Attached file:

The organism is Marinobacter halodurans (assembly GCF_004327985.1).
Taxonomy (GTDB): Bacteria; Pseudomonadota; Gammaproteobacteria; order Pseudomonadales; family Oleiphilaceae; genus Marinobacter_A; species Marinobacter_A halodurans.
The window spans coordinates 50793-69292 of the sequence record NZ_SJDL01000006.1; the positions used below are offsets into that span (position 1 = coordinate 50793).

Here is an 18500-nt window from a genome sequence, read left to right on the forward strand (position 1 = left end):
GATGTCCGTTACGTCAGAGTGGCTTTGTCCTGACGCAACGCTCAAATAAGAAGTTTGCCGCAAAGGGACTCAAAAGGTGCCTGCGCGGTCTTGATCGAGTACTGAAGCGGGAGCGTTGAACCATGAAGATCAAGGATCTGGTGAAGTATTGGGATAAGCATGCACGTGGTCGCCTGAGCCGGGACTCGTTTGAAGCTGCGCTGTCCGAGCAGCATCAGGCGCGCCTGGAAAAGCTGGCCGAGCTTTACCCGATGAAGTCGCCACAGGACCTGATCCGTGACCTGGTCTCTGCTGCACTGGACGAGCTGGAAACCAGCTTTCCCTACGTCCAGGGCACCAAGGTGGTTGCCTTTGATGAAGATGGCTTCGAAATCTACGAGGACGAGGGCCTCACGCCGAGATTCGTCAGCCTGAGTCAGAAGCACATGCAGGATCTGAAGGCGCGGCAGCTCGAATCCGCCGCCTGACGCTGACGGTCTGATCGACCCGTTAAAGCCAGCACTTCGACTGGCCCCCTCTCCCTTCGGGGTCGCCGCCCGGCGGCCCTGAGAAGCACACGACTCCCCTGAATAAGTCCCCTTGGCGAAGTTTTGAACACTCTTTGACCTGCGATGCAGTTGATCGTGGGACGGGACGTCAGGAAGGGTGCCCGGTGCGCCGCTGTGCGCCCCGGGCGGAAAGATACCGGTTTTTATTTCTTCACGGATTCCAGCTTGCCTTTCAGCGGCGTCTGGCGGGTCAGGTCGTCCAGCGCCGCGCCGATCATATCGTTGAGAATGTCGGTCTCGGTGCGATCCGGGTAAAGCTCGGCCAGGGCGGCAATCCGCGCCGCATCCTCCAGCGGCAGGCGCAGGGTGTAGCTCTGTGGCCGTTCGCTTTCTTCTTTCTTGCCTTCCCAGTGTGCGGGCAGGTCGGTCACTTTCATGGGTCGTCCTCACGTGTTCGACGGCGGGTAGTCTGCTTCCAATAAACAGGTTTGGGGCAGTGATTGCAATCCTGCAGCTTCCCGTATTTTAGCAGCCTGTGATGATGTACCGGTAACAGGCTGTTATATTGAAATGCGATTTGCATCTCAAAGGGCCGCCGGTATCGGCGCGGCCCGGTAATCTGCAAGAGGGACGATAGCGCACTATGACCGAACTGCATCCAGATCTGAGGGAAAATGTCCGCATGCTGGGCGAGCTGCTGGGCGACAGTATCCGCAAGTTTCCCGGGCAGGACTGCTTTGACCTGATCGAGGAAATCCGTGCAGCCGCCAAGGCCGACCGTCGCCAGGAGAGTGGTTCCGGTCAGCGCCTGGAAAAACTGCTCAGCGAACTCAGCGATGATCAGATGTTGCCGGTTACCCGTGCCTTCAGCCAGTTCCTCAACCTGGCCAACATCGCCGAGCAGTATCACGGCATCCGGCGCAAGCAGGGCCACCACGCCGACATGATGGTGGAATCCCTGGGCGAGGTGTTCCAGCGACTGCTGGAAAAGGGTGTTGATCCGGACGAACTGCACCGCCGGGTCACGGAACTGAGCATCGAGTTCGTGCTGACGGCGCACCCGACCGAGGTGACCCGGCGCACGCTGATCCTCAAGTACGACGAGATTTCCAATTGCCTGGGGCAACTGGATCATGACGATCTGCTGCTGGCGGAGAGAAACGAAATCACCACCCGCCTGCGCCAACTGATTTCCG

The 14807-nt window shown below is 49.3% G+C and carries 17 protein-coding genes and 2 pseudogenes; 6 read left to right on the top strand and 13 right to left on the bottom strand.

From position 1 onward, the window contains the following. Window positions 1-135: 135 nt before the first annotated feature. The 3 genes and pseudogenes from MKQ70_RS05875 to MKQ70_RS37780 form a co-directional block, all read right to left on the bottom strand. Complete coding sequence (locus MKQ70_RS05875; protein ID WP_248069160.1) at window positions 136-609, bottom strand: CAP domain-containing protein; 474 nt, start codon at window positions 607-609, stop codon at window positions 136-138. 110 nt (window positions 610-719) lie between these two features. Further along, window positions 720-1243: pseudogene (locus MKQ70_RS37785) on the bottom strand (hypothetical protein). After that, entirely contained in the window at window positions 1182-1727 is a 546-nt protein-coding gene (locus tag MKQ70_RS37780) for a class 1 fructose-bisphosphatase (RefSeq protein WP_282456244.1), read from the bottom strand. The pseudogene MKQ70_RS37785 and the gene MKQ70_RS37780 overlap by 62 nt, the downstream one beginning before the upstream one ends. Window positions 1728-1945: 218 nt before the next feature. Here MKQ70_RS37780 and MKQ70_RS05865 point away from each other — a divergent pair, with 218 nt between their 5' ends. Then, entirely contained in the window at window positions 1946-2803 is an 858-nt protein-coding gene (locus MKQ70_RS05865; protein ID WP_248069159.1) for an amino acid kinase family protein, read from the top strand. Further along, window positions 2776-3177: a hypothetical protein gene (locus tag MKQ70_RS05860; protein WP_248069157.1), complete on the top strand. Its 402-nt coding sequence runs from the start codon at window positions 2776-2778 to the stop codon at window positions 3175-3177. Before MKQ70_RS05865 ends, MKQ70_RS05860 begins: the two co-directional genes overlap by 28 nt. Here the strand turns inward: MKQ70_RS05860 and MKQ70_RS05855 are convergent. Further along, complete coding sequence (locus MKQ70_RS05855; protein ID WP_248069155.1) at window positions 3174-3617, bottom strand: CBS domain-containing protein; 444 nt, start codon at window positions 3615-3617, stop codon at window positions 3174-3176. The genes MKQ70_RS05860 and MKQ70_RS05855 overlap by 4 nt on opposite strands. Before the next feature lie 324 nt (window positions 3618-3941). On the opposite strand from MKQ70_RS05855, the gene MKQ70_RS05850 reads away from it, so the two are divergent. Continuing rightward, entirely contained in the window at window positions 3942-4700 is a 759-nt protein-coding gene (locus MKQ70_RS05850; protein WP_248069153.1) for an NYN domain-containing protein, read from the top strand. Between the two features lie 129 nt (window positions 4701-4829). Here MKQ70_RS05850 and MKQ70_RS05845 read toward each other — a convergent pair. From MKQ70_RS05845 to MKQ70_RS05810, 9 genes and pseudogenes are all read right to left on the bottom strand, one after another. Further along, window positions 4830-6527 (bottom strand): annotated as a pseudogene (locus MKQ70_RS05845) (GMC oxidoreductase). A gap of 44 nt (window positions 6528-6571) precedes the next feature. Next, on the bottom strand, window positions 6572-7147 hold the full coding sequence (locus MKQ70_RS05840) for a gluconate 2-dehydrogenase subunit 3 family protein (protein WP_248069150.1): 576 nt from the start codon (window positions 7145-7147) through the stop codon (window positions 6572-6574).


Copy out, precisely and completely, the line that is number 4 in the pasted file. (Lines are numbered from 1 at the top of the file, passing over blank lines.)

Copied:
Here is an 18500-nt window from a genome sequence, read left to right on the forward strand (position 1 = left end):